Maybe, someday, we could even get to the point where the Federal government is properly back within it's Constitutional limits.  The states could then use the money they've been sending to Washington far more efficiently and effectively.

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#3) On August 13, 2011 at 12:47 PM, alstry (< 20) wrote:

The Industrial System of functioning is breaking down as technology eliminates the need for people to work.

In a system the depends on humans working to operate...only fraud and illegal behavior permits the system to continue despite the underlying decay.

Until eventually enough fail and the system implodes.....

The system applies to politics, law, economics, sociology, psychology, religion, and much more......

Humans have tried to stop human advancement for many centuries...this time is no different....the key issue is in the past we often resolved the confustion with some cases, really big wars as it gave people something to do....

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#4) On August 13, 2011 at 12:56 PM, dwot (28.81) wrote:


I suppose I do blog a lot about debt, unsustainable pensions, declining lifestyle and such.  I think these things are going to play out big time in the markets and I think people need to plan for more independence.


Exactly, awareness is so important.

In the past we've had discussions about education and health care.  Managing federal land came up more last night.  She said something about how there is a federal transfer that is supposed to do with property taxes, but it seems this land is being tied up federally, the feds are down to about 10% of what they used pay on it and it is huge for how it is hitting budgets.

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#5) On August 14, 2011 at 12:34 AM, wolfman225 (46.19) wrote:

^They can't seem to understand that their lust for control is working contrary to their thirst for revenue.  Every publicly owned acre and every plot of land they take out of private hands for "conservation" shrinks the tax base further.  It's the classic "wanting to have their cake and eat it too".

I wonder what they'll do if they eventually gain control of the majority of open land and discover that by doing so property tax revenues "unexpectedly" fall below estimates.

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#6) On August 15, 2011 at 2:19 PM, rfaramir (28.64) wrote:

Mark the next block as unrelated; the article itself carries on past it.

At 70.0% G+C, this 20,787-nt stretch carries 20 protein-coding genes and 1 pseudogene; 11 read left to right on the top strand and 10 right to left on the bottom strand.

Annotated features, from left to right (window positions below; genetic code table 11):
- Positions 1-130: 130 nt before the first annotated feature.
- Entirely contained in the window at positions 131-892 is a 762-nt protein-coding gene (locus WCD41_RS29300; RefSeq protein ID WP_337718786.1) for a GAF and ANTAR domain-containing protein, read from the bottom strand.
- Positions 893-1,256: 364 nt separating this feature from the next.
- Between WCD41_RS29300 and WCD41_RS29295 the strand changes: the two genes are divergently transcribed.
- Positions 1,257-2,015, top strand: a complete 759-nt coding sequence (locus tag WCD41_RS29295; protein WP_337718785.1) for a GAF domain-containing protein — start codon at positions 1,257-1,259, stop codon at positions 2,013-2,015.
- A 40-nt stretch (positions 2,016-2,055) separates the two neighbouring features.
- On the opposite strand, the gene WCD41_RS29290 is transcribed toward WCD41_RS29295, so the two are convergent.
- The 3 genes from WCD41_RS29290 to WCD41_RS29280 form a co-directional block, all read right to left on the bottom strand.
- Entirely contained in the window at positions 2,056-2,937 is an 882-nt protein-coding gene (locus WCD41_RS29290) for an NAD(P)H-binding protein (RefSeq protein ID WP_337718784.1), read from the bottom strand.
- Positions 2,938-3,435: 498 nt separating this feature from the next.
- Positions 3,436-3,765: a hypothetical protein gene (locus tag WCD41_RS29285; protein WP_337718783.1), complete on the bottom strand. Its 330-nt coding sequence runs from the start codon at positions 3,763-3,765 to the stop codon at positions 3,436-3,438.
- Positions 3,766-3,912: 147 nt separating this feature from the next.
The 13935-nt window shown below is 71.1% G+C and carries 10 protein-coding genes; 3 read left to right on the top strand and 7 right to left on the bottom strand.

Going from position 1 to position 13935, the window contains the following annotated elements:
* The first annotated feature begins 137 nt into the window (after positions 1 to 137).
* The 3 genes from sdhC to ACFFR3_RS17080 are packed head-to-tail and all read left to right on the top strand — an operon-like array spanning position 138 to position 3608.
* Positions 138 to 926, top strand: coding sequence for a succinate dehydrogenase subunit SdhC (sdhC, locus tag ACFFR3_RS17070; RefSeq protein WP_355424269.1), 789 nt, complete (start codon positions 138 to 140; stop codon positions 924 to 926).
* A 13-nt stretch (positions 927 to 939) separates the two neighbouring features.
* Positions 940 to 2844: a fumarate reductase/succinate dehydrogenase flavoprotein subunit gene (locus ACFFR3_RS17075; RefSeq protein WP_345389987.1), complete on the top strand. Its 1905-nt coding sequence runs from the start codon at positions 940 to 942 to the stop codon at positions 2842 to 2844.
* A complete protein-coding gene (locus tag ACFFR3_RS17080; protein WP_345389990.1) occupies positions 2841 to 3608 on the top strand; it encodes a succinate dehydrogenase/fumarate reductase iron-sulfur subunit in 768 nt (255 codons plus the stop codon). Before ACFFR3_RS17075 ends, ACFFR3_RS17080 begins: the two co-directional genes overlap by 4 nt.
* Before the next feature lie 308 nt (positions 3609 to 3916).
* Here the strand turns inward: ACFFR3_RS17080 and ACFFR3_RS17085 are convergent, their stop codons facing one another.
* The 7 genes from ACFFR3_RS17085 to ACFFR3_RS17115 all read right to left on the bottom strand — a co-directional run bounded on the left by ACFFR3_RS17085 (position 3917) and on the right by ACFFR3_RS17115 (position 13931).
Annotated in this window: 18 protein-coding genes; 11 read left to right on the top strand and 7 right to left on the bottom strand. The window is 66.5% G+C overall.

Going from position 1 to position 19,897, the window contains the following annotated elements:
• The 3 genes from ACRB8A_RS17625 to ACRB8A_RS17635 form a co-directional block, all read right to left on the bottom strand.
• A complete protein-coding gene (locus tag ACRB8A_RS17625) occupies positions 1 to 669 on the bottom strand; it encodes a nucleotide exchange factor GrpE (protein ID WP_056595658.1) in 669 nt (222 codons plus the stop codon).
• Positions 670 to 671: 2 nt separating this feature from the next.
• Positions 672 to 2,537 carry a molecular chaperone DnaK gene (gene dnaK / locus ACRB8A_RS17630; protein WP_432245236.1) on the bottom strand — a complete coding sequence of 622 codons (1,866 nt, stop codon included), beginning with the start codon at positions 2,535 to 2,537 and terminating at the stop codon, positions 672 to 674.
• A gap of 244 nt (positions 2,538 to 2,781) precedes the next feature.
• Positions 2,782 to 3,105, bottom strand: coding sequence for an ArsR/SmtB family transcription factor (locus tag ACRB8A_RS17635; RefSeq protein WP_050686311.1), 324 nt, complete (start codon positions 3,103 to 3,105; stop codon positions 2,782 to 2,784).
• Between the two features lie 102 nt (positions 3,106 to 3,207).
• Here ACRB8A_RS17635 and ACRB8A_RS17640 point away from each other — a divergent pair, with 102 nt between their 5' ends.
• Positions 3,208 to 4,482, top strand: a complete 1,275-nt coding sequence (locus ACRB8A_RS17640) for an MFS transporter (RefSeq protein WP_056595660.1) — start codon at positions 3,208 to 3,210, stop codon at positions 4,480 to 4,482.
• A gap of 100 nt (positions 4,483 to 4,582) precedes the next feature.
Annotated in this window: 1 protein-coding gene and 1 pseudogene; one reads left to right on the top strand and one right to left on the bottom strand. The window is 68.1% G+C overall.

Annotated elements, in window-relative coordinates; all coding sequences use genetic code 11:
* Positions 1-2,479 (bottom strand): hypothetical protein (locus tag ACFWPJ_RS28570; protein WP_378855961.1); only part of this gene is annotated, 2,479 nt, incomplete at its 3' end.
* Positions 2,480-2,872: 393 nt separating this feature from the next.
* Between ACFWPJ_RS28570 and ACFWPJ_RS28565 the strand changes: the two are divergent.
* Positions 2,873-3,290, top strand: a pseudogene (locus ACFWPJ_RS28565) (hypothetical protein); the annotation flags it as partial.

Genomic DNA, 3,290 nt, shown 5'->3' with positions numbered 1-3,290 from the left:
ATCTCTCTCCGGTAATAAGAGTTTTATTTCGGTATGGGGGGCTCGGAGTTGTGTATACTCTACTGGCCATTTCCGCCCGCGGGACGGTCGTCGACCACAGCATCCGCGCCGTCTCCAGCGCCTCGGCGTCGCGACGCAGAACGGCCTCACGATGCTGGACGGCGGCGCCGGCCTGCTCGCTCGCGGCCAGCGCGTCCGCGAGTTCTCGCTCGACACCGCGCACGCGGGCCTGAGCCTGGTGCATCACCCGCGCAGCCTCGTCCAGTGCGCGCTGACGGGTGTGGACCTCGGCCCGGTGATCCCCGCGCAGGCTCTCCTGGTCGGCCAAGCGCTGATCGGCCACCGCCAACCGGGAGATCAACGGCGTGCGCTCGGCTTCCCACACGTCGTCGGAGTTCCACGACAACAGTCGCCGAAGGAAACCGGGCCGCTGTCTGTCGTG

When "tax revenues 'unexpectedly' fall" they'll do what they always do: raise taxes or confiscate more property. Government intervention always produces more government intervention to 'fix' it. "Always" meaning until the system collapses under its own weight or the people rebel.

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#7) On August 15, 2011 at 5:07 PM, ByrneShill (83.34) wrote:

LOL, you guys are funny.

The thruth is that the US govt could double its income taxe overnight and still be the lowest of the G7 countries.

Then what are you gonna do? Overturn the best equipped army in human history with hunting rifles? And even if you manage to overthrow the power in Washington, what would you do with it? Sell reservation lands to build condos (cause we really more of those, overbuilding sure as heck wasn't the root problem of the housing downturn...)? Stop funding medicare/medicaid (hey, let's make SURE that poor people will die in the streets)? Disband the army? Close every public schools?

A gazillionnaire like buffet paid 6 Milions in taxes last year. None of the big banks paid a dime. A lot of people with revenues over half a million paid the AMT (around 2500$). The problem in US isn't too much taxes, it's who's paying it. But since the rich peoples have managed to convince the poor people that it's their own fault if they're poor, then the poor and the middle class will keep on dying in Afghanistan while paying more than their shares of the taxes while the mega-riches won't even be bothered by the IRA.

Not everything a goverment does is perfect, obviously, but the higher standard of living enjoyed by poorer countries with much higher taxes than the US expose the fact that wealth distribution is a more important factor than the amount of wealth itself for the well being of a population. But hey, don't let facts get in the way of a good story.